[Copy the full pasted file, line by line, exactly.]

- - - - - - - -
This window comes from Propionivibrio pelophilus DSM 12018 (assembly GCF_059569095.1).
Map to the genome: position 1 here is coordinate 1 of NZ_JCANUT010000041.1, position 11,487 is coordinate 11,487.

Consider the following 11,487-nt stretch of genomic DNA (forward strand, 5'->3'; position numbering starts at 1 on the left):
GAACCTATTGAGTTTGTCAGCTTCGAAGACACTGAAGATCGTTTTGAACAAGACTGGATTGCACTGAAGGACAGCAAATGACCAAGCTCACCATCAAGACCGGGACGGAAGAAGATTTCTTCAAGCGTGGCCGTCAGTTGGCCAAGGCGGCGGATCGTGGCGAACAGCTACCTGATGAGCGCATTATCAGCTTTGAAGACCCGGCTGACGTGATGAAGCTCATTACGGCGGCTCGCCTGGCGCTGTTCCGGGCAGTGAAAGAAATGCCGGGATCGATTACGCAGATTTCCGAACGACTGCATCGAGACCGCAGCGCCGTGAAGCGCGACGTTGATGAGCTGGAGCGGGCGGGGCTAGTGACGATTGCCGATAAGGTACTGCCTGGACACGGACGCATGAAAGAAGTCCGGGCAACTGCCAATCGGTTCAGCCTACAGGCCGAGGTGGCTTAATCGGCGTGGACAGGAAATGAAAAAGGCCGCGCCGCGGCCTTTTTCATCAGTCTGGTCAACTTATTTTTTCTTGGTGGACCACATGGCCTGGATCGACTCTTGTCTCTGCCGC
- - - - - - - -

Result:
This window comes from Propionivibrio pelophilus DSM 12018 (assembly GCF_059569095.1).
Map to the genome: position 1 here is coordinate 1 of NZ_JCANUT010000041.1, position 11,487 is coordinate 11,487.

Consider the following 11,487-nt stretch of genomic DNA (forward strand, 5'->3'; position numbering starts at 1 on the left):
GAACCTATTGAGTTTGTCAGCTTCGAAGACACTGAAGATCGTTTTGAACAAGACTGGATTGCACTGAAGGACAGCAAATGACCAAGCTCACCATCAAGACCGGGACGGAAGAAGATTTCTTCAAGCGTGGCCGTCAGTTGGCCAAGGCGGCGGATCGTGGCGAACAGCTACCTGATGAGCGCATTATCAGCTTTGAAGACCCGGCTGACGTGATGAAGCTCATTACGGCGGCTCGCCTGGCGCTGTTCCGGGCAGTGAAAGAAATGCCGGGATCGATTACGCAGATTTCCGAACGACTGCATCGAGACCGCAGCGCCGTGAAGCGCGACGTTGATGAGCTGGAGCGGGCGGGGCTAGTGACGATTGCCGATAAGGTACTGCCTGGACACGGACGCATGAAAGAAGTCCGGGCAACTGCCAATCGGTTCAGCCTACAGGCCGAGGTGGCTTAATCGGCGTGGACAGGAAATGAAAAAGGCCGCGCCGCGGCCTTTTTCATCAGTCTGGTCAACTTATTTTTTCTTGGTGGACCACATGGCCTGGATCGACTCTTGTCTCTGCCGC